21. juan

    Dean Baker and some others are quite good but – if interested in the nitty gritty – Bruce Webb is the go to guy.

    I would suggest taking a look at what he and associates call "The Northwest Plan" – (it's my understanding that a few people in the present administration are also doing so) – links to which can be found here

  22. bobn

    Dean Baker says:

    "The Congressional Budget Office projects that Social Security, by drawing down its trust fund, will be able to pay benefits until the year 2049 with no changes whatsoever."

    This fully and completely neglects the fact that there is nnothing in the trust fund but government IOUs. With *or without* that farce, this can only end by selling debt, raqising taxes or cutting benefits. He may have seen the bubble early, but he's just lying on this one. Krugman does it too.

  23. VG Chicago

    May I suggest a few items to consider:

    Stop these stupid wars we are currently engaged in

    Scale down the DOD to 1/10th its current size? There’s no bogeyman I can identify to justify its current size.

    Scale down the US prison system to 1/10th its current size. There’s no reason to keep one percent of the US population behind bars for decades on end and another 3 percent of the US population on probation on frivolous charges just to enrich the lawyers.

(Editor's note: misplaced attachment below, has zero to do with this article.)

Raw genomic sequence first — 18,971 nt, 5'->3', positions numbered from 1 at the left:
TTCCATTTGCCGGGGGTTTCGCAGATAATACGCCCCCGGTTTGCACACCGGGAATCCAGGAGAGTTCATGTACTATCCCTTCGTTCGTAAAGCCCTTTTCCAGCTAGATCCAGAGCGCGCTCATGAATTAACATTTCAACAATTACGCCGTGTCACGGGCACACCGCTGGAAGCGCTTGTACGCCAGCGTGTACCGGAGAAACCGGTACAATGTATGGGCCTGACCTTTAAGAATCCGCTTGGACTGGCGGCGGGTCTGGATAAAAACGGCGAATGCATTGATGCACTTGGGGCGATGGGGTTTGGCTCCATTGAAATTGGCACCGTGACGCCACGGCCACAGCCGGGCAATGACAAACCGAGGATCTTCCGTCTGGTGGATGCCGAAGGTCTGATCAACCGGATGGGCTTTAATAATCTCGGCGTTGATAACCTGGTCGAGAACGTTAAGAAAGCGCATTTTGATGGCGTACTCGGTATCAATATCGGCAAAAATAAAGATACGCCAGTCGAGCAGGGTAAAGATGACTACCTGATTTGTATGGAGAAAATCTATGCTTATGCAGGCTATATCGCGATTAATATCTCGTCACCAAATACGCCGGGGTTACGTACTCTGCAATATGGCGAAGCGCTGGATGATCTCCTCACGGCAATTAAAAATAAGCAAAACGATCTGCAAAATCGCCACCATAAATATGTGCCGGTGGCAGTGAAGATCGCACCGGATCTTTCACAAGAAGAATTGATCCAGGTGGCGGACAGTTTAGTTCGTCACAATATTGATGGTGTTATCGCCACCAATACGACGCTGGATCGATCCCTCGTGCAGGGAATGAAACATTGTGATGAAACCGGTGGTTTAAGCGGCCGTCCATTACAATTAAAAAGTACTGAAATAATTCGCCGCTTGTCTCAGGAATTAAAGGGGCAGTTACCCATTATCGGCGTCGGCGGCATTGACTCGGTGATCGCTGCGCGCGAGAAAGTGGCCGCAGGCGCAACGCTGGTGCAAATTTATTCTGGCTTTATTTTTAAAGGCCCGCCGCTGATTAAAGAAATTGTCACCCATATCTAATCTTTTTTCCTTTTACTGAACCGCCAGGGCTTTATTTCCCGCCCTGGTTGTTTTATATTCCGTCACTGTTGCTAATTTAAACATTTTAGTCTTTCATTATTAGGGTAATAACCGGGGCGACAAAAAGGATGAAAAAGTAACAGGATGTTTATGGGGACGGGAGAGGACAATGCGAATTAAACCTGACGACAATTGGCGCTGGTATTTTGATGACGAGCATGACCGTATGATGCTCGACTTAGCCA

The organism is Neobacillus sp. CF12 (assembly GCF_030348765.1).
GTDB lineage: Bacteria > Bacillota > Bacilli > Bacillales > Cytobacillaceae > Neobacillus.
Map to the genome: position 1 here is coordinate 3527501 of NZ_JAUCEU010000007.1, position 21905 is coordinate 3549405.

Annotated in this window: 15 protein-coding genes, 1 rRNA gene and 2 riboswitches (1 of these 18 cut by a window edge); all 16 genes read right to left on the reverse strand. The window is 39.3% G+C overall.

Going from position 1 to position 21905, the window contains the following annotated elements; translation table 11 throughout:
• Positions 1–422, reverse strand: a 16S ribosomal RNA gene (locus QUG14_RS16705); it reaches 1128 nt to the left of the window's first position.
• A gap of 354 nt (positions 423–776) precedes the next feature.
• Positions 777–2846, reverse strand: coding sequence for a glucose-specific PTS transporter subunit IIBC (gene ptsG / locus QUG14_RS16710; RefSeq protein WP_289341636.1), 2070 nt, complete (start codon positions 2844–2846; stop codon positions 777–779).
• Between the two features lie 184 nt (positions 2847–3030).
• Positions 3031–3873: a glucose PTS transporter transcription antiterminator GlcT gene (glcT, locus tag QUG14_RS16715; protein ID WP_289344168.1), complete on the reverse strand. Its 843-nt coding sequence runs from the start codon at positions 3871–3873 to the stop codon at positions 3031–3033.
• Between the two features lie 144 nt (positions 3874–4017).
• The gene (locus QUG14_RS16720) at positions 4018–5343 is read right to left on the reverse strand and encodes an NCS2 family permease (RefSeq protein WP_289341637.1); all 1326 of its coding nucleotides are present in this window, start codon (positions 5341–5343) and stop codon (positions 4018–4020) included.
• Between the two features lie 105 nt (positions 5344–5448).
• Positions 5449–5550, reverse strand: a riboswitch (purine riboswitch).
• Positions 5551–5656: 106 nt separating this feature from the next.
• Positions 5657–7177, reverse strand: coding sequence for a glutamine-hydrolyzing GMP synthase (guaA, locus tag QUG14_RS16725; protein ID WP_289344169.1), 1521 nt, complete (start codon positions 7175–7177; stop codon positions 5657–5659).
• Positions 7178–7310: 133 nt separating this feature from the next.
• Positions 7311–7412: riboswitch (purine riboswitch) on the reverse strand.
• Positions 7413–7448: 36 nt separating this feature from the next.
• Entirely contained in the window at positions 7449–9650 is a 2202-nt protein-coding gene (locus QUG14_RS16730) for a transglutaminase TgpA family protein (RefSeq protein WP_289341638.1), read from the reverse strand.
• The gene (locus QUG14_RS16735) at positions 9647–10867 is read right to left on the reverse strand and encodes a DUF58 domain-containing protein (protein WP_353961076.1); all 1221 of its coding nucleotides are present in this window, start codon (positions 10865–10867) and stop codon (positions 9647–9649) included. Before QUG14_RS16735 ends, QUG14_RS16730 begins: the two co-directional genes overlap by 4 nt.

That alone should more than cover social security and universal single-payer health insurance for the country.

    Failing to enact the items above, may I simply suggest a revolution? 230 years since the last one is just too long – we need to clear some bad blood.

    Vinny G.

  24. juan


    Through very small and triggered increases in FICA, the 'plan' mentioned above brings long-run sustainability. I would like to say this might bury the often misinformed critics but it might, instead, only drive their ideological fervor to higher levels.

    Bonds are also 'IOUs'.

    Is the actual argument here that government will be forced to selectively default…and that this will not have more global consequences, even to the detriment of whoever might hope to gain.


    I'm in favor of means testing entitlements, posthumously.

    A diseased person's estate in excess of $x million (name your figure) has an obligation to return y (name your figure) percent of the Medicare and Social Security benefits received over a lifetime. Otherwise, it's just a pass through to heirs.

    There are two strong arguments for this approach: the diseased will not feel any pain of curtailed benefits; on the contrary, they will enjoy tremendous gains from the restoration of our nation's fiscal credibility.